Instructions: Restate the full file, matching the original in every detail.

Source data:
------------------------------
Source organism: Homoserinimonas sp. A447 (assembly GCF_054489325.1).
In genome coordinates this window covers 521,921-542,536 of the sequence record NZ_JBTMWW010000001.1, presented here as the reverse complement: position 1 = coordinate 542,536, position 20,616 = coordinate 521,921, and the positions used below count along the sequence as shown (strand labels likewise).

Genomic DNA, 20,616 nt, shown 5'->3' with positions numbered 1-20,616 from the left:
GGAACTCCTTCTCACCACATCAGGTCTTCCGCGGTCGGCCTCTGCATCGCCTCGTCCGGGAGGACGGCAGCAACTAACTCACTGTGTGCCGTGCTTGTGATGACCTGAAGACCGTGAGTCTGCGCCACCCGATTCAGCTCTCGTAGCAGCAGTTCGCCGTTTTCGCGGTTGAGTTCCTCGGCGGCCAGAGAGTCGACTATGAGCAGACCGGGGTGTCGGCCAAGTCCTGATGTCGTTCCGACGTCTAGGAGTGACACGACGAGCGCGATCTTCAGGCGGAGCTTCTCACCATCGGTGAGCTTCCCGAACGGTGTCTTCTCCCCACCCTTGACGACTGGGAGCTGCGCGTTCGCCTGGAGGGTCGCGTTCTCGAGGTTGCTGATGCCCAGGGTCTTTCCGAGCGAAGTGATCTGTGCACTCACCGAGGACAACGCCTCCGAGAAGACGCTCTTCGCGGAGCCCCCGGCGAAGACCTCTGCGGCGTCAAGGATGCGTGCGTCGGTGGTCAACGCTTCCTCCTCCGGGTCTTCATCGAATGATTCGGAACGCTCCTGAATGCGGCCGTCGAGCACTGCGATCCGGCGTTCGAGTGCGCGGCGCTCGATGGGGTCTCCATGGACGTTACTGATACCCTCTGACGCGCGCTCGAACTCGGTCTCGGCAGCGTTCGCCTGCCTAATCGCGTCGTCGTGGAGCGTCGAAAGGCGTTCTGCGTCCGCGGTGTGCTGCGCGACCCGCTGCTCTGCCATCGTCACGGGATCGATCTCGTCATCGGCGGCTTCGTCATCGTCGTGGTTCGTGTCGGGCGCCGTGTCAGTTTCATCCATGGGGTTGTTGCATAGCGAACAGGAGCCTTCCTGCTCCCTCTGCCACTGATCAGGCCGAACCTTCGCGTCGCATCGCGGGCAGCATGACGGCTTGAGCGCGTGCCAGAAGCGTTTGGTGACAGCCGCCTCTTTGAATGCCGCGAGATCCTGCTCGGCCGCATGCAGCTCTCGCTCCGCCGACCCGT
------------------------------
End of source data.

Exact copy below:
Source organism: Homoserinimonas sp. A447 (assembly GCF_054489325.1).
In genome coordinates this window covers 521,921-542,536 of the sequence record NZ_JBTMWW010000001.1, presented here as the reverse complement: position 1 = coordinate 542,536, position 20,616 = coordinate 521,921, and the positions used below count along the sequence as shown (strand labels likewise).

Genomic DNA, 20,616 nt, shown 5'->3' with positions numbered 1-20,616 from the left:
GGAACTCCTTCTCACCACATCAGGTCTTCCGCGGTCGGCCTCTGCATCGCCTCGTCCGGGAGGACGGCAGCAACTAACTCACTGTGTGCCGTGCTTGTGATGACCTGAAGACCGTGAGTCTGCGCCACCCGATTCAGCTCTCGTAGCAGCAGTTCGCCGTTTTCGCGGTTGAGTTCCTCGGCGGCCAGAGAGTCGACTATGAGCAGACCGGGGTGTCGGCCAAGTCCTGATGTCGTTCCGACGTCTAGGAGTGACACGACGAGCGCGATCTTCAGGCGGAGCTTCTCACCATCGGTGAGCTTCCCGAACGGTGTCTTCTCCCCACCCTTGACGACTGGGAGCTGCGCGTTCGCCTGGAGGGTCGCGTTCTCGAGGTTGCTGATGCCCAGGGTCTTTCCGAGCGAAGTGATCTGTGCACTCACCGAGGACAACGCCTCCGAGAAGACGCTCTTCGCGGAGCCCCCGGCGAAGACCTCTGCGGCGTCAAGGATGCGTGCGTCGGTGGTCAACGCTTCCTCCTCCGGGTCTTCATCGAATGATTCGGAACGCTCCTGAATGCGGCCGTCGAGCACTGCGATCCGGCGTTCGAGTGCGCGGCGCTCGATGGGGTCTCCATGGACGTTACTGATACCCTCTGACGCGCGCTCGAACTCGGTCTCGGCAGCGTTCGCCTGCCTAATCGCGTCGTCGTGGAGCGTCGAAAGGCGTTCTGCGTCCGCGGTGTGCTGCGCGACCCGCTGCTCTGCCATCGTCACGGGATCGATCTCGTCATCGGCGGCTTCGTCATCGTCGTGGTTCGTGTCGGGCGCCGTGTCAGTTTCATCCATGGGGTTGTTGCATAGCGAACAGGAGCCTTCCTGCTCCCTCTGCCACTGATCAGGCCGAACCTTCGCGTCGCATCGCGGGCAGCATGACGGCTTGAGCGCGTGCCAGAAGCGTTTGGTGACAGCCGCCTCTTTGAATGCCGCGAGATCCTGCTCGGCCGCATGCAGCTCTCGCTCCGCCGACCCGT